Early Childhood Education: Special Needs (M.Ed.)
The Department of Education offers the master of education degree in early childhood education with an option in special needs. When completed in conjunction with a degree, certification is available as an early childhood special education teacher (birth through eight years). Certification requirements are additional to the master's degree but may be completed as electives for the degree.
This program is an advanced course of study designed for teachers, administrators, and other early childhood practitioners who wish to improve their professional competence and broaden their career opportunities. The program emphasizes the acquisition of knowledge and competencies in child development (birth through eight years), learning environments, developmentally appropriate curriculum, developmental and cultural diversity, and professional leadership. The coursework culminates in extensive field-based experience.
All admitted students are expected to have had at least one course in child development at the upper division level and at least 200 hours of supervised classroom experience with children from birth through eight years of age, or the equivalent.
In addition to the early childhood core requirements described above, students choosing this option will concentrate on young children who are at risk for, or have, developmental difficulties and special needs. Coursework emphasizes an understanding of the role of the family, community, and social policy in early development and intervention. The program is non categorical in its approach to assessment and educational planning.
In determining admission of students to teacher education graduate programs, several criteria are used:
- The undergraduate record. The undergraduate overall minimum grade point average for admission is 3.0. The undergraduate grade point average of students admitted to the graduate programs in teacher education is approximately 3.55 (based on 2020 admissions).
- Praxis Core Academic Skills for Educators (Core) exam scores are required. Applicants must obtain, at a minimum, a qualifying score (as set by the state of New Hampshire at the time of testing) on all three (Reading, Writing, and Mathematics) Core exams in order to be considered for admission. Current NH qualifying scores may be found at the ETS Praxis Website under the “Tests required for all licensure areas” page.
- Additional required application materials can be found at the Graduate School website under programs.
The M.Ed. degree requires a minimum of 36 graduate-level credits. The exact number of credit hours will depend on the student's background, competencies, and professional goals, and will be determined by the adviser.
|EDUC 861||Designing Curriculum for Inclusive, Equitable Settings for Young Children (birth-8)||4|
|EDUC #941||Diversity and Child Development||4|
|EDUC 942||Socio-cultural Perspectives on Teaching and Learning||4|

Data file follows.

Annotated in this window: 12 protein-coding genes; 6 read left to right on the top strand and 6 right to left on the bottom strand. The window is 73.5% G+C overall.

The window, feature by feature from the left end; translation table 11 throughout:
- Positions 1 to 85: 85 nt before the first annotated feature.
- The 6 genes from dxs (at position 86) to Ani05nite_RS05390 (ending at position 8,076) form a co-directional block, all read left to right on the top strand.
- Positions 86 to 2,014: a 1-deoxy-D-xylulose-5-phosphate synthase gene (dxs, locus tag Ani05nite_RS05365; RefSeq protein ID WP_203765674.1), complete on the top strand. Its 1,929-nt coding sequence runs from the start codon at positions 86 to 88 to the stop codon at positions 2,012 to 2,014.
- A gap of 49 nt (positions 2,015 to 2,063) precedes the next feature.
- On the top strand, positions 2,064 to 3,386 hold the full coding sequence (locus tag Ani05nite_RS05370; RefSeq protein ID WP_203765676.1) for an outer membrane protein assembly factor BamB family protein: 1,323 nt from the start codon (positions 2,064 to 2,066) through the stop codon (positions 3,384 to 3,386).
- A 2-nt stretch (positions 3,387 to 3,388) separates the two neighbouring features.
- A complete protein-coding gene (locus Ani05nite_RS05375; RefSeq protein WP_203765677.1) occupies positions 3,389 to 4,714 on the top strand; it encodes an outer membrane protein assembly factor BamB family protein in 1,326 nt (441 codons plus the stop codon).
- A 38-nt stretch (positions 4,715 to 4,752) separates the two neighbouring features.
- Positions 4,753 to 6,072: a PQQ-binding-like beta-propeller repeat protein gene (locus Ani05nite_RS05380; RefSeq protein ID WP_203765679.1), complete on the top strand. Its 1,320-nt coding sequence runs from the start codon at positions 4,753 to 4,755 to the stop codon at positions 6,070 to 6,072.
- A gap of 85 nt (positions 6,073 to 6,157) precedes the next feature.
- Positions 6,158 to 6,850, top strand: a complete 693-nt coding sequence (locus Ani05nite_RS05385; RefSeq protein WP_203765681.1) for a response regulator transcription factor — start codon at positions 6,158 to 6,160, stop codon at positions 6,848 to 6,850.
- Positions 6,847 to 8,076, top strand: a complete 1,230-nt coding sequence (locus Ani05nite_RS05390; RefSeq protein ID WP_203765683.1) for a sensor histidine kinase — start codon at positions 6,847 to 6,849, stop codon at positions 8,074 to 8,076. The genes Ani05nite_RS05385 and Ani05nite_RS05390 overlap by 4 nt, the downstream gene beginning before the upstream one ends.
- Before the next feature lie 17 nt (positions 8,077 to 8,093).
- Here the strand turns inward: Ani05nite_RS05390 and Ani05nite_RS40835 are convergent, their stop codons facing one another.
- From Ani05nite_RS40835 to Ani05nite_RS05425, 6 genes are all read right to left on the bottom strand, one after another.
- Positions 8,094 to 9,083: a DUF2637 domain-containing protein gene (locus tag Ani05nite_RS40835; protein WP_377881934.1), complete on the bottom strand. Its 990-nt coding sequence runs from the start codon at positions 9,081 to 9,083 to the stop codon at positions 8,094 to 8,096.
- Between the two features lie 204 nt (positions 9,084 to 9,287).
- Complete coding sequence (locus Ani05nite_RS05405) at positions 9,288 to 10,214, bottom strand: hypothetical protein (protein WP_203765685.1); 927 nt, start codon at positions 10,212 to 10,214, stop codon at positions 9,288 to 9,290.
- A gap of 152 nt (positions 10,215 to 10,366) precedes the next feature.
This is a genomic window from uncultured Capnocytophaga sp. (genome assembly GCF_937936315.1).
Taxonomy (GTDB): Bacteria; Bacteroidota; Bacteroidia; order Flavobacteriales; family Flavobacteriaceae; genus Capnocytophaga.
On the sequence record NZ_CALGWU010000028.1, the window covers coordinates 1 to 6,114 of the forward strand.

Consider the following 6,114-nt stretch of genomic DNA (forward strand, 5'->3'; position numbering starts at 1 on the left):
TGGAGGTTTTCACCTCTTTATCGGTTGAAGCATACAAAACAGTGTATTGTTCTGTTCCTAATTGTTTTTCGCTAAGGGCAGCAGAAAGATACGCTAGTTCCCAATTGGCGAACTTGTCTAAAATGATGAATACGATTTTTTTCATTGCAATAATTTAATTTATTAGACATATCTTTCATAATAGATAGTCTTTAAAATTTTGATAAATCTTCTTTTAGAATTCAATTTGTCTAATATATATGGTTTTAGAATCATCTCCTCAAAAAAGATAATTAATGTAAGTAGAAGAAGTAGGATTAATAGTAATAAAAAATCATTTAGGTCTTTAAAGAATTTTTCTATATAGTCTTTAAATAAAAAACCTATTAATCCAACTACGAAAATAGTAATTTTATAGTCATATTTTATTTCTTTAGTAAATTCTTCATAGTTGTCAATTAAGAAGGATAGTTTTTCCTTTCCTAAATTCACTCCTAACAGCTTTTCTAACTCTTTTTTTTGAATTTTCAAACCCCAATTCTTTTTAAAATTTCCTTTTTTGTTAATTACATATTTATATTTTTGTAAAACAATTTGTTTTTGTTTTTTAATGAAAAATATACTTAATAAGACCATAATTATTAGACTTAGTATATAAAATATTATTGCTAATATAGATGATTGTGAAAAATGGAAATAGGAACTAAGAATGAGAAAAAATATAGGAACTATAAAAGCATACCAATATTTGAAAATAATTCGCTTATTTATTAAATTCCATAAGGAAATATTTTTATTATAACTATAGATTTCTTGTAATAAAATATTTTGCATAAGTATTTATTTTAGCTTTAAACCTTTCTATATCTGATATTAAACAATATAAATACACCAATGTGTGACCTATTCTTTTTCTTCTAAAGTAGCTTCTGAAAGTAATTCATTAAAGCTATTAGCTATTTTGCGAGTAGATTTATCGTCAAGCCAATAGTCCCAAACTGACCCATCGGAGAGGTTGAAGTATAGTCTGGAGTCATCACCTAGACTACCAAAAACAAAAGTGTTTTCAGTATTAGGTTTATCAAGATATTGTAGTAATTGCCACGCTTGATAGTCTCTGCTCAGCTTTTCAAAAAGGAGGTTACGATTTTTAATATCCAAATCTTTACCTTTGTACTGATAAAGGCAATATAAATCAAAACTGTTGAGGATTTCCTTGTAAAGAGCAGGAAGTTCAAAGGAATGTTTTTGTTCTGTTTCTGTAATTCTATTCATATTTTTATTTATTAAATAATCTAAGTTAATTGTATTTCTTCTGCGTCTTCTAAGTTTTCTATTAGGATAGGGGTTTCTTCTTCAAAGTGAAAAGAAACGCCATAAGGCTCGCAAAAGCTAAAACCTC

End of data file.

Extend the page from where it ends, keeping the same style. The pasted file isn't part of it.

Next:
|EDUC 948||Leadership and Advocacy in Early Childhood Education||4|
|Additional Special Needs Requirements|
|EDUC 860||Introduction to Young Children with Special Needs||4|
|EDUC 862||Curriculum for Young Children with Special Needs: Evaluation and Program Design||4|
|EDUC 856||Advocating for Diverse and Inclusive Family-School-Community Partnerships||4|
|EDUC 900B||Internship and Seminar in Early Childhood Education 1||3 or 4|
|EDUC 901B||Internship and Seminar in Early Childhood Education 1, 2||3 or 4|
|EDUC 803F||Teaching Elementary School Science||4|
|EDUC 803M||Teaching Elementary Social Studies||4|
|EDUC 806||Teaching & Learning Literacy in the Elementary Classroom||4|
|EDUC 845||Math with Technology in Early Education||2|
|Concluding Experience 3|
Note: All coursework listed above must be completed, therefore some students may exceed the minimum credit requirement while completing the required coursework.
Students seeking Dual Certification in ECE and ECSE need to register for 4-credits
Select in consultation with the program advisor based on interest and certification requirements. Teacher Certification option (for those seeking Teacher Certification).
Concluding Experiences: Teacher Candidate Assessment of Performance (TCAP) and Graduate Portfolio
TCAP: In 2013, all New Hampshire institutions of higher education (IHEs) that prepare educators voted unanimously to adapt, pilot and validate a common assessment of teacher interns. All IHE's were committed to adapting a common assessment tool that would evaluate teacher candidates' preparedness for the classroom, and simultaneously serve as a tool for candidate and programmatic learning. To that end, the IHE Network adapted the California PACT for New Hampshire classrooms. A central goal of the NHTCAP is to act as an assessment of learning as well as an assessment for learning.
Graduate Portfolio: By the end of the graduate program in Early Childhood with Special Needs Option, students should be able to provide evidence of their professional development in a variety of ways. Through the presentation of a graduate portfolio, students will demonstrate professional knowledge and competencies.
- Students will demonstrate an understanding of theories of learning and development and theories of instruction, as they apply to children from birth through age eight.
- Students will demonstrate the ability to translate those theories into developmentally appropriate practices for all children, including those who are culturally and/or developmentally diverse.